The good thing about hiking somewhere flat is that it doesn’t take long to get a view. While there are various places to walk in Ephrata—the gravel service road next to the town’s canal, the paved activity trail near the airport, or one of many gravel roads just outside town—Beezley Hill is where it’s at for hikers and walkers alike.
Beezley offers a variety of trails and destinations, so it’s great for hikers who want to go long on winding single-track through the sagebrush or for hikers who want a gentle route. Beezley Hill is also dog friendly, but pups should stay on leash throughout the hike, as the hill is shared with mountain bikers.
For a beginner-level hike, follow the gravel service road that starts at the Beezley trailhead and gently curves to the top of the hill, where you’ll find a seasonal light display. For a short hike with the family, walk this same gravel road but stop about a third of the way up the hill at the Autism Ribbon. You’ll be able to look out over the City of Ephrata from this landmark, a monument dedicated to Autism awareness that lights up at night. If you’re hiking with a dog, this spot will include a dog water faucet (with taller ones for people, too). Bring a picnic or just relax on one of the benches at this ribbon area and soak up the scene of a town where the highest structure is a grain silo.
Whether you choose a wide, gravel path or narrower route, you’ll catch a great view in just a short distance. Deciduous trees in the community flare bright in fall hues, and you’ll be able to spot town features like the high school track and baseball fields. The canal, low this time of year, stretches from the coulee of Soap Lake, through the town, and to the south. To the southeast, on a clear day, you can see the first few buildings of Moses Lake, a town that’s 20 miles away. Since most of the natural flora of the Columbia Basin reaches nohigher than your waist, you’ll be able to look over a huge expanse of land, beautiful in desert shades of gold, taupe, and sage.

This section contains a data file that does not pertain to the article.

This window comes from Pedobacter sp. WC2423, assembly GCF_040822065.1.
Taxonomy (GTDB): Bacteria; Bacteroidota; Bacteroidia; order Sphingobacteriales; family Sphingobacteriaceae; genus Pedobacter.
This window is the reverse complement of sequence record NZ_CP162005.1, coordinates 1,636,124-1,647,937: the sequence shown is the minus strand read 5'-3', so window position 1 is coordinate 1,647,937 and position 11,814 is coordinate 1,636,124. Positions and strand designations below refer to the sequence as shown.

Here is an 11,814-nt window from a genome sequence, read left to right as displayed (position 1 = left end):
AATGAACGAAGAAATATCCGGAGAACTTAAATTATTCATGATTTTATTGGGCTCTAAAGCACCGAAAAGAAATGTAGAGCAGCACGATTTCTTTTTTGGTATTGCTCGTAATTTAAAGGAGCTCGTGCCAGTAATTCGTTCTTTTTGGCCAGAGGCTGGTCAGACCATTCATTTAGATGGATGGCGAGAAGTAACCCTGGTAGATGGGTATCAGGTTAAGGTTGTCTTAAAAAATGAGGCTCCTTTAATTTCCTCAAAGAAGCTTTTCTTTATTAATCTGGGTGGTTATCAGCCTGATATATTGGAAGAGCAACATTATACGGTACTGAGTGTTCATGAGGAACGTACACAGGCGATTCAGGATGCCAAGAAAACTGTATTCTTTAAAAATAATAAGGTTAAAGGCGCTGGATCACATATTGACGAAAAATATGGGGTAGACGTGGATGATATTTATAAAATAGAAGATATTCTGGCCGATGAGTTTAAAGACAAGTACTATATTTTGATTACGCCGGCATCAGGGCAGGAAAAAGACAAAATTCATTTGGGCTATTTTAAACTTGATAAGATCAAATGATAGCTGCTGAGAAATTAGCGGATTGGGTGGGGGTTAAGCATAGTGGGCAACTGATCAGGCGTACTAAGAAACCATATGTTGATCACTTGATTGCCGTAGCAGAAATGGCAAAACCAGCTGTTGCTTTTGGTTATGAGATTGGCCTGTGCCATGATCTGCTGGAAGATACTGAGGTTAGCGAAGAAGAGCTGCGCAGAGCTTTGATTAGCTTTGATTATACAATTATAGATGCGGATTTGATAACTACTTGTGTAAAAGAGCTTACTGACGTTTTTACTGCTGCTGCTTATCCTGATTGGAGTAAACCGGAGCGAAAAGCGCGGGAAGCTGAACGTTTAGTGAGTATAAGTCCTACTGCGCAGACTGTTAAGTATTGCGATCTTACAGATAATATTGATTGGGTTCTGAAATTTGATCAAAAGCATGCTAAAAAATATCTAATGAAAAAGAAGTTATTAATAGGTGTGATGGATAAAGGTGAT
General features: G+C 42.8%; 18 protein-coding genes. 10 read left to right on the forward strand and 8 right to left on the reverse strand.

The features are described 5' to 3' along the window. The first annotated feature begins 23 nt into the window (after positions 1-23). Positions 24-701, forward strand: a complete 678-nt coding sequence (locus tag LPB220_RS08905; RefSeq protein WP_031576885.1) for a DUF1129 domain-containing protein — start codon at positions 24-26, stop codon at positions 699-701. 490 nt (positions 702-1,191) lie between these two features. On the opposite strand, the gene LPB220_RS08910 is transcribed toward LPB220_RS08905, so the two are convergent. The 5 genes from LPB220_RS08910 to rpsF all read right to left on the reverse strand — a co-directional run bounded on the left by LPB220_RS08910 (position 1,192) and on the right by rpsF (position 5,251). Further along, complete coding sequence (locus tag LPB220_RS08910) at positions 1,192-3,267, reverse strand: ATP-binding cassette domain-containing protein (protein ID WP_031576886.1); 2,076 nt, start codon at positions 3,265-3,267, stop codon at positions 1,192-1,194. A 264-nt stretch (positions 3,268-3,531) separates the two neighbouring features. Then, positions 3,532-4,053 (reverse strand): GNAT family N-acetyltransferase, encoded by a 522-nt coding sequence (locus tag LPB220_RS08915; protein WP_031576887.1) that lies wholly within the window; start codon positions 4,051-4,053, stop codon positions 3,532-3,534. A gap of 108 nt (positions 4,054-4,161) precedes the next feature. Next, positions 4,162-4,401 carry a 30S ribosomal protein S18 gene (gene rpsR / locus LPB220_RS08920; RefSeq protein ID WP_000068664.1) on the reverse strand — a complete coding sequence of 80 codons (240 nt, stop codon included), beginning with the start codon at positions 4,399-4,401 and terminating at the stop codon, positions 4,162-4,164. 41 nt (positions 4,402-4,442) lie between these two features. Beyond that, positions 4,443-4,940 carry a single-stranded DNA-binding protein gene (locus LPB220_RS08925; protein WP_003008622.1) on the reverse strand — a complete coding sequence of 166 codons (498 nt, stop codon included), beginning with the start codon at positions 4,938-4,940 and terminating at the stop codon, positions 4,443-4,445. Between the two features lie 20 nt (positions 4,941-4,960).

After you’ve enjoyed the view, you can continue on singletrack along the ridge of Beezley to two tower locations. As Beezley is an exposed and treeless location, hike prepared for fall elements such as strong wind and rainstorms. As you walk, you may see desert wildlife like rabbits, coyotes, quail, rattlesnakes, or mule deer. There will be several branching singletrack routes that you can take to hike on the middle of the hill or lower on the hill near the canal. Check out the options at the trailhead kiosk before you start to pick the route best for you.
While there’s enough trail on Beezley to stretch your legs for a day, there are other hiking options just outside of town. Hike a loop around Soap Lake, explore the Lake Lenore Caves, or head south to the Ancient Lakes area. Each of these hikes will be located near natural water and showcase the unique mix of basalt, grassland, and scrub brush that make up the plateaus and valleys of the Columbia Basin.
Originally pu blished as “Plan Beezley for Hikers” in the Nov.-Dec. 2020 double issue.
Lisa Laughlin grew up in Ephrata and now works as a freelance writer in Spokane.